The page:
Skip to content


    Attention All WebMD Community Members:

    These message boards are closed to posting. Please head on over to our new WebMD Message Boards to check out and participate in the great conversations taking place:

    Your new WebMD Message Boards are now open!

    Making the move is as easy as 1-2-3.

    1. Head over to this page:

    2. Choose the tag from the drop-down menu that clicks most with you (and add it to any posts you create so others can easily find and sort through posts)

    3. Start posting

    Have questions? Email us anytime at

    Stomach pains from eating raw produce
    davmaz posted:
    My wife and I traveled to Costa Rica in January, 2010. While there, she was having extreme stomach pains that made her vomit. The symptoms continued even after vomiting.
    After a couple days, we found that the symptoms subsided if she didn't eat raw produce or juices. As soon as she did, the symptoms came back.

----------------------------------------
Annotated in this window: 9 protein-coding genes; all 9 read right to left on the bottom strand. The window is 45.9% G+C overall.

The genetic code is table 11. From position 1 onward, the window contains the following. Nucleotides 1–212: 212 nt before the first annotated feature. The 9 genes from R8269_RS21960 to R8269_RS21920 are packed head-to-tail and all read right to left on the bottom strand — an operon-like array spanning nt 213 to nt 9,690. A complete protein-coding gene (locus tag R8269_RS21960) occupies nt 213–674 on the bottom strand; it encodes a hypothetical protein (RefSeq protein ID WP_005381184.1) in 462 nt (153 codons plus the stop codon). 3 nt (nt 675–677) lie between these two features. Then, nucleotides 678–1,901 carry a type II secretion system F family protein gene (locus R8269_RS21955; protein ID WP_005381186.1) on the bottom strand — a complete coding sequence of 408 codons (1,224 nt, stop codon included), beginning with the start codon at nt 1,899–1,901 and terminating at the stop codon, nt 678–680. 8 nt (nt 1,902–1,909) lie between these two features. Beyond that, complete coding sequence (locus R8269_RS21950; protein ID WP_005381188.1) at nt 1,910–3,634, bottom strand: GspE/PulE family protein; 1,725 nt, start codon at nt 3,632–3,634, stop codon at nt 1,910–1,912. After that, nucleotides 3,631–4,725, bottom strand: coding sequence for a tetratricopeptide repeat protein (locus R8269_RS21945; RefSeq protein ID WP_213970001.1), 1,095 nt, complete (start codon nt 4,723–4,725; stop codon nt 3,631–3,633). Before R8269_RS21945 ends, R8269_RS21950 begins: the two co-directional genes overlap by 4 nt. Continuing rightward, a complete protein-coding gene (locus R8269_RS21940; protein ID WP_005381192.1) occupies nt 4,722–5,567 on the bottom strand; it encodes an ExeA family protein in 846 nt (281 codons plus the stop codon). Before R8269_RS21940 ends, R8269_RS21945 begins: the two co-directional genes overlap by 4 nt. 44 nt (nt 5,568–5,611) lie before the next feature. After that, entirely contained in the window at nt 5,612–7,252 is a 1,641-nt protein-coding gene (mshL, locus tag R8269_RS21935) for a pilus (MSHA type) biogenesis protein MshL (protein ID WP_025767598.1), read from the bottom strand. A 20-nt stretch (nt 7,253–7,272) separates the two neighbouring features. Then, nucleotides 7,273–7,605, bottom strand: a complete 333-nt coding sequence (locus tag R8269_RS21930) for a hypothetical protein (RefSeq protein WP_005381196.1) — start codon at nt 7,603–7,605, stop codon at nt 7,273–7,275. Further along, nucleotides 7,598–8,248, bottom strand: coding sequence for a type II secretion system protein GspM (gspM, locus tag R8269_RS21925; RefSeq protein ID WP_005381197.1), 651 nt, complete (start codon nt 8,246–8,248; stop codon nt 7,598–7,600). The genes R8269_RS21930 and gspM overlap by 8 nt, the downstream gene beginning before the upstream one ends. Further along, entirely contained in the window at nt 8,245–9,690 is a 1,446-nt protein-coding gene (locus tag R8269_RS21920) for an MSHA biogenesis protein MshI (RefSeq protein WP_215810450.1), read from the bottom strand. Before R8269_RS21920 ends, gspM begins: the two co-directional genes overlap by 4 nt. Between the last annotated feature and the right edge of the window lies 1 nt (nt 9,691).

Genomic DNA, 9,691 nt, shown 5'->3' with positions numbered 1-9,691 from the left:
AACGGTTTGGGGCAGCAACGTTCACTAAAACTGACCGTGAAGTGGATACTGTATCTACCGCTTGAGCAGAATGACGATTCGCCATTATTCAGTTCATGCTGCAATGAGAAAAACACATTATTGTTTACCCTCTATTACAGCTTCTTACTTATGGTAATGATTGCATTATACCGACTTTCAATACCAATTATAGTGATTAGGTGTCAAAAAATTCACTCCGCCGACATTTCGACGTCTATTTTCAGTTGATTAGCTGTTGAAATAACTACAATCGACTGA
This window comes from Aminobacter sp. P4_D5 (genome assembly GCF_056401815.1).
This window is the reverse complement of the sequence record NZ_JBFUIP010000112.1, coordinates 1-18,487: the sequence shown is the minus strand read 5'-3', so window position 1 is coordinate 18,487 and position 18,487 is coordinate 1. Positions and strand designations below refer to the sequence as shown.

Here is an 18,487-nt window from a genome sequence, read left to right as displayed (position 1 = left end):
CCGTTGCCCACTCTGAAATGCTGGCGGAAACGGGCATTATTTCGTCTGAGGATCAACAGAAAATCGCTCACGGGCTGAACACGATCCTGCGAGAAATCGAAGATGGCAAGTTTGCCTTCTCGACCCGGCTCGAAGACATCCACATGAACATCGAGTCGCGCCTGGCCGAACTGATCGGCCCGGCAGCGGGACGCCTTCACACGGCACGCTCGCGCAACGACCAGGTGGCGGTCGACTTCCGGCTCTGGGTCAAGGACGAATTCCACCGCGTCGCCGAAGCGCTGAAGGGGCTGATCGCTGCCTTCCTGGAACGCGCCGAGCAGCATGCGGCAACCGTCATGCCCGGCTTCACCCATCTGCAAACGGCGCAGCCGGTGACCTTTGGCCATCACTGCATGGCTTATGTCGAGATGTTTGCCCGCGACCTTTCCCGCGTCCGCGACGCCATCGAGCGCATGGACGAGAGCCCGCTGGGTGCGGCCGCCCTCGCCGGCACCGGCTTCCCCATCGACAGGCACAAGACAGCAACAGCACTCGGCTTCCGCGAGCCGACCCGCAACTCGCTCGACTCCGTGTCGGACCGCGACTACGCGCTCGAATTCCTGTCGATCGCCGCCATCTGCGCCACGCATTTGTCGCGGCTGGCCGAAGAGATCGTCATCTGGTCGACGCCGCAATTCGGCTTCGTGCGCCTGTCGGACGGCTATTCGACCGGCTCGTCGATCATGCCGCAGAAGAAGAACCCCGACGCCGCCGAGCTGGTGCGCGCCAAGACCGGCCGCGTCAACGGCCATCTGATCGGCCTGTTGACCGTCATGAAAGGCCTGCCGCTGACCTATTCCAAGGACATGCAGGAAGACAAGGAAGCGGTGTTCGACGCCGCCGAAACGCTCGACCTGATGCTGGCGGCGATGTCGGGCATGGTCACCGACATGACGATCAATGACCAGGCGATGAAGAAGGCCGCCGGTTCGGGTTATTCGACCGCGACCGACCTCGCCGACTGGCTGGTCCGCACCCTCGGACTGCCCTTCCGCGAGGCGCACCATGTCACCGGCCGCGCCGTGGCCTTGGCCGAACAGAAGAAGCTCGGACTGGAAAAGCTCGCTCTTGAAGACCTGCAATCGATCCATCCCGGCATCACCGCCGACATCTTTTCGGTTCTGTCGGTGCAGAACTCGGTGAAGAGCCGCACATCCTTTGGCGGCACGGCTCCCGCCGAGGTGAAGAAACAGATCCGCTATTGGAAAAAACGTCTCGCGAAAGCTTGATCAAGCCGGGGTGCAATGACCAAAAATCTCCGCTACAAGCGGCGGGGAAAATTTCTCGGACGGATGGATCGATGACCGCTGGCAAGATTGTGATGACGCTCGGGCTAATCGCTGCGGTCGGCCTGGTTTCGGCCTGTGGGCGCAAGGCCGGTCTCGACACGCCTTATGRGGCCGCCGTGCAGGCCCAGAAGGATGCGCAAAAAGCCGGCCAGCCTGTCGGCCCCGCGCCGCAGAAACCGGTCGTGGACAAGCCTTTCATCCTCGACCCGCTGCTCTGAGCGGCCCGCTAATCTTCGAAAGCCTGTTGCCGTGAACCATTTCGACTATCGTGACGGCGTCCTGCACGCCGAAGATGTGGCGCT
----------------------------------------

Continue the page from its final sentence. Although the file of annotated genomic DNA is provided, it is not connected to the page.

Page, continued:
This is still continuing today - we live in WI. If she has a salad, there is pain, vomiting. Fruit salad for the 4th, pain and vomiting.
    The doctor says it's IBS-PI. Though, she has no diarrhea and it doesn't explain the symptoms only occurring with the ingestion of raw produce.
    Any ideas?
    nycjudy responded:
    It's only an amateur's suggestion, but I would look for a doctor who specialized in "exotic" conditions that travellers pick up overseas. They generally will be listed as specializing in infectious diseases. Even here in the New York City area, with so much international travel, there are not many, so I'm not sure what might be available in Wisconsin. Is there a major medical facility relatively close to you?

    Helpful Tips

    Drinking waer everyday keeps my digesive going. More
    Was this Helpful?
    1 of 1 found this helpful

    Related Drug Reviews

    • Drug Name User Reviews

    Report Problems With Your Medications to the FDA

    FDAYou are encouraged to report negative side effects of prescription drugs to the FDA. Visit the FDA MedWatch website or call 1-800-FDA-1088.

    For more information, visit the American Gastroenterological Association website